Geologic models have been generated across extensive University Lands acreage in the southern Midland Basin as input for reservoir simulation studies to optimize Wolfcamp development. The acreage covers about 32 blocks in Upton, Reagan, Crockett, Irion, and Schleicher counties, and crosses the southern end of the Midland Basin from the Central Basin Platform to the Eastern Shelf. Geologic models that contain enough information to characterize this region are challenging to construct, but can be justified if they reduce uncertainty and allow greater attention to be placed on simulation studies.

The distribution of individual geologic facies may extend over large distances, the distribution of petrophysical data is often irregular, and the distribution of geomechanical reservoir data is often very limited. Consequently, geologic models that cover a large area are constructed to distribute the geologic facies and to capture sufficient reservoir data to generate a suitable population size. Vertical layers must be thin enough to capture key geologic facies. The areal grid requires sufficient cells between wells to capture lateral variations.

With 8 horizontal wells typically drilled across a square mile, the ideal, areal cell size would be about 200 square feet. To capture the geologic facies vertical cells would need to be at least 6 inches thick, as limited by well log vertical resolution. However, if the area of interest is hundreds of square miles and the Wolfcamp is over 1000 feet thick, the resultant model could exceed several billion cells. Computation time for such a huge model will be slow. Thus, the evaluation interval is reduced, the lateral grid size is increased, and the layer thicknesses are increased to reduce cellular volume, while maintaining a statistically useful reservoir data population. Although hardware limitations of stand-alone workstations are being challenged, a total grid size of 800 million to 900 million cells is possible.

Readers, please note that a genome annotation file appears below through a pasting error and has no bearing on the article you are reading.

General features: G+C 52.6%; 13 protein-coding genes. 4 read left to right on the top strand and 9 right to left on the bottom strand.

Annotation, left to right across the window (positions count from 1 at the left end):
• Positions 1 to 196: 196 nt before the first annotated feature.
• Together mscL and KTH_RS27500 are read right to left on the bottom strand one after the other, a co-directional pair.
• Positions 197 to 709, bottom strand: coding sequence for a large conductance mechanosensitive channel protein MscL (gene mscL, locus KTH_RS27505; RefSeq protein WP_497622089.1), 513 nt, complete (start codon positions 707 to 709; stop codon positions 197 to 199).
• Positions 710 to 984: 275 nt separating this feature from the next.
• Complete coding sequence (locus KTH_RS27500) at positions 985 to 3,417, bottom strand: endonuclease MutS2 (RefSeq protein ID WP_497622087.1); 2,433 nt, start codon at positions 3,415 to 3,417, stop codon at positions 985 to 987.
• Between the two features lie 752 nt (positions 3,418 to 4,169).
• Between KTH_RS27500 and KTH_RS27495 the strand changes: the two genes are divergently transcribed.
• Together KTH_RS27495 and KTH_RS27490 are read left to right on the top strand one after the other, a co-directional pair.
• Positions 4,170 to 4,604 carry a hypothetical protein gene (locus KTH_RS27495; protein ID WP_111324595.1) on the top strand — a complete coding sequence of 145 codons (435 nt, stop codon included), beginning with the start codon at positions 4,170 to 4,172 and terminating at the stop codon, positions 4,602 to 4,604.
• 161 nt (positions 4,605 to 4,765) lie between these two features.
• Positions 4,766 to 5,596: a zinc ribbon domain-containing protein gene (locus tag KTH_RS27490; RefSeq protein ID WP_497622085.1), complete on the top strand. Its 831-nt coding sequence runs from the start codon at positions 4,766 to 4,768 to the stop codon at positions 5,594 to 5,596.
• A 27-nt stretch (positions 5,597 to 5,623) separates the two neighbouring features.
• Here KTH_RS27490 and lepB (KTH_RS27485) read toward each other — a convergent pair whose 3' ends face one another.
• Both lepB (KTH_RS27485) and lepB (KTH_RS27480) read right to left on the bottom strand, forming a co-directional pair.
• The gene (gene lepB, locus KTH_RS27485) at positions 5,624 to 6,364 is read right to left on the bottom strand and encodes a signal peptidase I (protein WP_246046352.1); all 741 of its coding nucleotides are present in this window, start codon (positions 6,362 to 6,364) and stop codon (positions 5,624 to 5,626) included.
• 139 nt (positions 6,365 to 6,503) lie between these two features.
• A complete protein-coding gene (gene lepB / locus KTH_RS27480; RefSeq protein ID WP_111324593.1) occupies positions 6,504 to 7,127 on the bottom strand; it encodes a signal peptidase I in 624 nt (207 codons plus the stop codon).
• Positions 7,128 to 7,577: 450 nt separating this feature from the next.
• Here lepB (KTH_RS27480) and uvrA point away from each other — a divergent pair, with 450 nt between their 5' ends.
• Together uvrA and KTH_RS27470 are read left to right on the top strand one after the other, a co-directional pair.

The reservoir simulation sector model to be used for production history matching may only cover a single well path, typically about two square miles, but the geologic model used to derive the sector model may cover several hundred square miles in size. Derivation of the geologic model assumes a good understanding of the geologic facies that are being distributed, and sufficient well data to populate the model with a statistically meaningful population size. If the geologic model can be sufficiently tied to regional outcrop studies, core, well data and seismic data, our confidence in the geologic model should be high. This would then allow more attention to be given to such variables as effective drainage volume and the hydraulic fracture model.

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